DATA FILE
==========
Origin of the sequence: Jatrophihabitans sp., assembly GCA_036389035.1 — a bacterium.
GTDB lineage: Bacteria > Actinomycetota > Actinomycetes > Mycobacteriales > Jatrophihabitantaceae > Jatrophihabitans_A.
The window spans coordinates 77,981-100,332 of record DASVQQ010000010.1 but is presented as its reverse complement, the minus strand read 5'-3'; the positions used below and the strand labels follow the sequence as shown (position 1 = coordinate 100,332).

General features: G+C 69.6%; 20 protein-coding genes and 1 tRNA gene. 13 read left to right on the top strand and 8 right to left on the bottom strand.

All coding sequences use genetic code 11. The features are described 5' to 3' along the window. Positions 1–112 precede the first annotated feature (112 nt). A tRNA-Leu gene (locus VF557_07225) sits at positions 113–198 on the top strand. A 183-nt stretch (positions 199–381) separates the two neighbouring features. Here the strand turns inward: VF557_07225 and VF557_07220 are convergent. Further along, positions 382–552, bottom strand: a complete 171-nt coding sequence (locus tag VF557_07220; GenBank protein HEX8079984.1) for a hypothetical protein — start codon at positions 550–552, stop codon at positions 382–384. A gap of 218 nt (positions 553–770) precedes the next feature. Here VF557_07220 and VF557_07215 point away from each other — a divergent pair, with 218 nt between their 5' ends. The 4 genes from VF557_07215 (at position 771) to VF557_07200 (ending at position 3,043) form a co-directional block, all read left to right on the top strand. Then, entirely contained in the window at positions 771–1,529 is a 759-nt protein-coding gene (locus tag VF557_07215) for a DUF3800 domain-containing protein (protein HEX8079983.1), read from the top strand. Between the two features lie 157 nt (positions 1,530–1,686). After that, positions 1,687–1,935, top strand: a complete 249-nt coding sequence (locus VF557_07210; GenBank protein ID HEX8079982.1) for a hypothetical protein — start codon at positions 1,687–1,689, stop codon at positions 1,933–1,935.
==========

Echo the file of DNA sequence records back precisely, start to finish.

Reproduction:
Origin of the sequence: Jatrophihabitans sp., assembly GCA_036389035.1 — a bacterium.
GTDB lineage: Bacteria > Actinomycetota > Actinomycetes > Mycobacteriales > Jatrophihabitantaceae > Jatrophihabitans_A.
The window spans coordinates 77,981-100,332 of record DASVQQ010000010.1 but is presented as its reverse complement, the minus strand read 5'-3'; the positions used below and the strand labels follow the sequence as shown (position 1 = coordinate 100,332).

General features: G+C 69.6%; 20 protein-coding genes and 1 tRNA gene. 13 read left to right on the top strand and 8 right to left on the bottom strand.

All coding sequences use genetic code 11. The features are described 5' to 3' along the window. Positions 1–112 precede the first annotated feature (112 nt). A tRNA-Leu gene (locus VF557_07225) sits at positions 113–198 on the top strand. A 183-nt stretch (positions 199–381) separates the two neighbouring features. Here the strand turns inward: VF557_07225 and VF557_07220 are convergent. Further along, positions 382–552, bottom strand: a complete 171-nt coding sequence (locus tag VF557_07220; GenBank protein HEX8079984.1) for a hypothetical protein — start codon at positions 550–552, stop codon at positions 382–384. A gap of 218 nt (positions 553–770) precedes the next feature. Here VF557_07220 and VF557_07215 point away from each other — a divergent pair, with 218 nt between their 5' ends. The 4 genes from VF557_07215 (at position 771) to VF557_07200 (ending at position 3,043) form a co-directional block, all read left to right on the top strand. Then, entirely contained in the window at positions 771–1,529 is a 759-nt protein-coding gene (locus tag VF557_07215) for a DUF3800 domain-containing protein (protein HEX8079983.1), read from the top strand. Between the two features lie 157 nt (positions 1,530–1,686). After that, positions 1,687–1,935, top strand: a complete 249-nt coding sequence (locus VF557_07210; GenBank protein ID HEX8079982.1) for a hypothetical protein — start codon at positions 1,687–1,689, stop codon at positions 1,933–1,935.